As far as bass players coming up- I’m more of a band guy. I’m really listening to a lot of the new stuff coming out, like the new Hatebreed and there’s a band called Bring Me the Horizon… and they’ve really matured on their new album. They’ve found their niche- great grooves and just good songwriting… and speaking of bass players, the new Norma Jean record. That bass player really stands out.
And I’m assuming you have an iPod. Is there anything on there that might surprise people- mostly your fans?
A band called Die Antwoord. Everyone knows I listen to them now because I’ve talked so much about them. But if you were to see these guys and not know I listen to them, you’d be surprised. They’re like a rave-rap band out of South Africa, but it’s incredible- very into the whole performance art and it’s a full package and just great.
You were using the Rex Brown signature line from Spector and now you have your own line. How cool is that?
Oh, it’s incredible! In Death Punch we have paid tribute to bands like Pantera. We’ve kind of taken what they’ve done and developed it into our own style and that’s what I wanted to do with the signature line as well. I was originally playing the Rex Brown (Pantera bassist) signature line- the Rex 4, and we added different pick-ups. I needed a different sound to cut through all the low end that goes on with Jason & Zoltan. Instead of having the humbucker pick-ups I got the p/j pick-ups put in. I use the ones made by EMG (EMG® BT™ Tone Circuit and EMG® P/J™ active pickups) and they really gave me the clarity and a different sound to cut through. As far as the other things I’ve done to it- I’ve taken off the fret markers- there’s no dots on there. I was really going for a rugged look- a tribute to hot rods and motorcycles. I just wanted it basic. I got a matte black and a matte white finish. Paying tribute to the ‘knuckleheads’ (5FDP fans/mascot) and giving it more attitude, it also has the brass knuckle bridge.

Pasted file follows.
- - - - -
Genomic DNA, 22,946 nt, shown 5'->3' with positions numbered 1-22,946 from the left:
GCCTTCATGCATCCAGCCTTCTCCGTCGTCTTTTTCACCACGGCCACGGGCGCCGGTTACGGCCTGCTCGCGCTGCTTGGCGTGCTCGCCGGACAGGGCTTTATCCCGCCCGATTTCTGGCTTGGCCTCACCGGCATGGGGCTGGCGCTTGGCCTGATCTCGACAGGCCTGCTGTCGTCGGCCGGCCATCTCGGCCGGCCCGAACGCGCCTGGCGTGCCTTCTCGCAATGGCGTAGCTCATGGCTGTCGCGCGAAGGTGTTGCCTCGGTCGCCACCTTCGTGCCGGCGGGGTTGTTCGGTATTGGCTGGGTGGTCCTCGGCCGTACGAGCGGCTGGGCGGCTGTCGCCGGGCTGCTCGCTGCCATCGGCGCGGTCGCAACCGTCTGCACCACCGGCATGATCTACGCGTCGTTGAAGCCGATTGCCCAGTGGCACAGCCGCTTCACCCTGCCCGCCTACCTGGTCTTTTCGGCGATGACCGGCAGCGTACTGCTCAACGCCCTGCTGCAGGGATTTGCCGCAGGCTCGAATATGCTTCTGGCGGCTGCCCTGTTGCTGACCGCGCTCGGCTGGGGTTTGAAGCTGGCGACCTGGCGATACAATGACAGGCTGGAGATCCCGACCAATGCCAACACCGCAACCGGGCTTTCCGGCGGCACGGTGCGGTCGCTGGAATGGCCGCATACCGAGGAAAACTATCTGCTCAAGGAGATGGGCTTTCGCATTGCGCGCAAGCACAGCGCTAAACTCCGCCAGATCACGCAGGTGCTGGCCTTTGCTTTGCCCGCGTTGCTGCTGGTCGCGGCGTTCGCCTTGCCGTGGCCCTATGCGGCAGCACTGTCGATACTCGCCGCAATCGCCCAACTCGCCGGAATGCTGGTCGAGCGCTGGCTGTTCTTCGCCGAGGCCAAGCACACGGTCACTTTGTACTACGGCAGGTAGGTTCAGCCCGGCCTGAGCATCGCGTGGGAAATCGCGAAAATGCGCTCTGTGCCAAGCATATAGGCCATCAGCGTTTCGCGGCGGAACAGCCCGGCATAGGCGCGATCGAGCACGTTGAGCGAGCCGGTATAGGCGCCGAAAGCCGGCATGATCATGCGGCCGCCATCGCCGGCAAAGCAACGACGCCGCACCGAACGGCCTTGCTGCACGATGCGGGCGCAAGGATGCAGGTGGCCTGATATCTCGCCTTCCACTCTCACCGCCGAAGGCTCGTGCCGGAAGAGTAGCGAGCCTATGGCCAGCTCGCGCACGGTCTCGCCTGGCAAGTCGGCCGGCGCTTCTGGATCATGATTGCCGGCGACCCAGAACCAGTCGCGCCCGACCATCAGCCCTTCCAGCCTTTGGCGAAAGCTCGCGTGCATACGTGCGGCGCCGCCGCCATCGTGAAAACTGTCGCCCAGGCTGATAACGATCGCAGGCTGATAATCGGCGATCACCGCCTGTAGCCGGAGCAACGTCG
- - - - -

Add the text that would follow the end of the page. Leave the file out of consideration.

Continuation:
The matte white finish looks great.
Yeah- I’ve never seen that on a bass before. You’ve seen black matte but when the white came out… it was just what I was looking for.
Is it hard to keep clean when the white gets sweat & dirt on it?
It’s not too bad. It adds to the ruggedness. But that what I was going for (w/ the signature line)—it’s a personification of me: something tough & rugged.
It does, no doubt. Do you remember your first bass you ever owned??
The very first bass I had was some sort of Fender Jazz bass copy and the next one I had was a Rickenbacker copy by Ibanez (possibly the 2388b?). The first one I worked really hard for and saved up all summer for mowing grass was a BC Rich Warlock. That goes back to the whole Nikki Sixx/Motley Crue thing and I knew that’s what I wanted.
With the way they were designed they could double as a weapon if you needed it!
Oh yeah- haha, I could see that!